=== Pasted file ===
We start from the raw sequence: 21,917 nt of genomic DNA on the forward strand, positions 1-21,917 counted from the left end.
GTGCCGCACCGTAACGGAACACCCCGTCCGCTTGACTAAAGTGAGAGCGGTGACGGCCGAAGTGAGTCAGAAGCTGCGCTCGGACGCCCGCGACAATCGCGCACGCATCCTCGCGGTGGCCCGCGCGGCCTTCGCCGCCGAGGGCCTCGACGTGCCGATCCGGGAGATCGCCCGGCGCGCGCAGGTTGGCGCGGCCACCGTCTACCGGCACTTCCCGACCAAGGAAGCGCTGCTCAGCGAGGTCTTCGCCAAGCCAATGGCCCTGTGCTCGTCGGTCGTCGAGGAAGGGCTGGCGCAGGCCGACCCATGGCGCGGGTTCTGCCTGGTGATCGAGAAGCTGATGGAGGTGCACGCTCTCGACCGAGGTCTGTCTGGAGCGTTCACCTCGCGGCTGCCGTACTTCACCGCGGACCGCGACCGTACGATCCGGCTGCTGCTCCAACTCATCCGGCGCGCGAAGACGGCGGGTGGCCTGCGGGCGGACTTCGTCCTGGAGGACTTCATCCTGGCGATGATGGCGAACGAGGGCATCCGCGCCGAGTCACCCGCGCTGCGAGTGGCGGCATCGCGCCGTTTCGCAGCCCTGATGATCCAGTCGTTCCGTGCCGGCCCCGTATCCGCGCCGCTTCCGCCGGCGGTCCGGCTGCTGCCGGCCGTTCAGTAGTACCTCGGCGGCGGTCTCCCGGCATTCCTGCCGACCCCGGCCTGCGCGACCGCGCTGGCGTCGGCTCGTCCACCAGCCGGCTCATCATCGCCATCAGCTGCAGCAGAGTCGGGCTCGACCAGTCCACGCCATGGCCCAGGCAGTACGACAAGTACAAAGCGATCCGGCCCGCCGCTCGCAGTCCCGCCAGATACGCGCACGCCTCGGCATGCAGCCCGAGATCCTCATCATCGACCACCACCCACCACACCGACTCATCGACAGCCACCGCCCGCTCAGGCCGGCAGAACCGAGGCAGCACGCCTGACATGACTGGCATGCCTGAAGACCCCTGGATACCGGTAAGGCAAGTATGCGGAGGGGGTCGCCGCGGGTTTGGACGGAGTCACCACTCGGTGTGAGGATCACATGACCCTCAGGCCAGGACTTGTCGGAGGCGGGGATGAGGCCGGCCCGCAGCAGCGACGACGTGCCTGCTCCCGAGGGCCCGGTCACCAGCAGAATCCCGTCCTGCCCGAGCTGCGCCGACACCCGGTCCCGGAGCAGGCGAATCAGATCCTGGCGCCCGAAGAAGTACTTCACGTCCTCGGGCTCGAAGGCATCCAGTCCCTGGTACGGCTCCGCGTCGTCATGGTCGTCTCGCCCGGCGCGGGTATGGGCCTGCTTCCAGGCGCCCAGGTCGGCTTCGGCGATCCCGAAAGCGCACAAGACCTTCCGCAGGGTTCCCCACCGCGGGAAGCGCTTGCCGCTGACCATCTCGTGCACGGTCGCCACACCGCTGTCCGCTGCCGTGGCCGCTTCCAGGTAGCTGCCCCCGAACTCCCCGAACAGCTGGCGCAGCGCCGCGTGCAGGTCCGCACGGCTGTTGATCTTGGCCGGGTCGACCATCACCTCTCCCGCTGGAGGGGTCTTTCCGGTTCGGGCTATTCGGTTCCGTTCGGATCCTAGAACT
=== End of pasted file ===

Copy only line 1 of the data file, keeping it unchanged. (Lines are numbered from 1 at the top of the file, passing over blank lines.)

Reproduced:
We start from the raw sequence: 21,917 nt of genomic DNA on the forward strand, positions 1-21,917 counted from the left end.